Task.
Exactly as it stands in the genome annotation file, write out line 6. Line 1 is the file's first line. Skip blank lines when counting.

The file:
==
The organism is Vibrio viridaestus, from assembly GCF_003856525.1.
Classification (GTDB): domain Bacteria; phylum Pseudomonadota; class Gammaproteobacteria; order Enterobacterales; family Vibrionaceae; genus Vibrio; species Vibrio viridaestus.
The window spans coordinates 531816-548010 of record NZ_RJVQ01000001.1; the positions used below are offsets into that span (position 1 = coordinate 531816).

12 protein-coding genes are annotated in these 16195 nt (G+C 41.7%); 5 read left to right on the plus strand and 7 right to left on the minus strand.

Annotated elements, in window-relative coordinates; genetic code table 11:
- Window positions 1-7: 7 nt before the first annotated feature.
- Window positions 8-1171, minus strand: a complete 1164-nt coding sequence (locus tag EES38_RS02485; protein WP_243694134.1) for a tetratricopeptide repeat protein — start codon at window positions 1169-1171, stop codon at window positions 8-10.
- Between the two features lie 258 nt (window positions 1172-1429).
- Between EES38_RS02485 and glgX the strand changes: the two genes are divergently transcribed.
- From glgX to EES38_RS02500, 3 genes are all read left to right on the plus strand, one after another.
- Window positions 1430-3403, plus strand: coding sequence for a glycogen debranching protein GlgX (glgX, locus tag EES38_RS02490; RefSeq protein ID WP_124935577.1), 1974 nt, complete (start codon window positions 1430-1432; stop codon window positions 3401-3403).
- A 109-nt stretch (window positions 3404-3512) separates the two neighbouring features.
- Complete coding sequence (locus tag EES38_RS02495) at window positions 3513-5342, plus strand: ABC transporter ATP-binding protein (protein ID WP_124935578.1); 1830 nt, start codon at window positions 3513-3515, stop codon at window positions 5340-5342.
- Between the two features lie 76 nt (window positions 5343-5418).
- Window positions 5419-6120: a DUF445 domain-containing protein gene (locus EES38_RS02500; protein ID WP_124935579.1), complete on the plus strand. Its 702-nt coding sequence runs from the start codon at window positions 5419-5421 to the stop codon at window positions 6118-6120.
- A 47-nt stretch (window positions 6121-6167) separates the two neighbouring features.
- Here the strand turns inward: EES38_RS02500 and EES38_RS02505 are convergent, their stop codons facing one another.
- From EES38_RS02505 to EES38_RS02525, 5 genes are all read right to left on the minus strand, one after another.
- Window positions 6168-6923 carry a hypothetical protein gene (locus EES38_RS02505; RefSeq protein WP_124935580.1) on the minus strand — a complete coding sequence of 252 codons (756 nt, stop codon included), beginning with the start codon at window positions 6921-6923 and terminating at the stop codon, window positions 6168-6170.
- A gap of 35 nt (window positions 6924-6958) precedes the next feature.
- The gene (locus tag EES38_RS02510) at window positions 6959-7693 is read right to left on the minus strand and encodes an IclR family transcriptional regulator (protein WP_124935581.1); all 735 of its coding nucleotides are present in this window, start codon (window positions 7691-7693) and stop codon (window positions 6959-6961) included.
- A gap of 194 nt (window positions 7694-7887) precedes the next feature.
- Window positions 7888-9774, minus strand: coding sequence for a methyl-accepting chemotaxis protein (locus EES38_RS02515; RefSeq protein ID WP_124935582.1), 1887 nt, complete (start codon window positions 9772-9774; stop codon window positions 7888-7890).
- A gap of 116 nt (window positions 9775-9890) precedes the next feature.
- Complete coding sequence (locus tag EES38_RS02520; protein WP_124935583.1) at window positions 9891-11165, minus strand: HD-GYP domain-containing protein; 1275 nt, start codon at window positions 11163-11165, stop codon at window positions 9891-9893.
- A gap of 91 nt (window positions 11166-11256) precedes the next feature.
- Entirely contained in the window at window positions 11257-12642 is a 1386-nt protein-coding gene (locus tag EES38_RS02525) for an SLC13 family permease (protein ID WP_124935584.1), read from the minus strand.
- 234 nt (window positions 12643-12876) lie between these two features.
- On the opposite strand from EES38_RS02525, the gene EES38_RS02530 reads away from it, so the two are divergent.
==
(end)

- Window positions 1-7: 7 nt before the first annotated feature.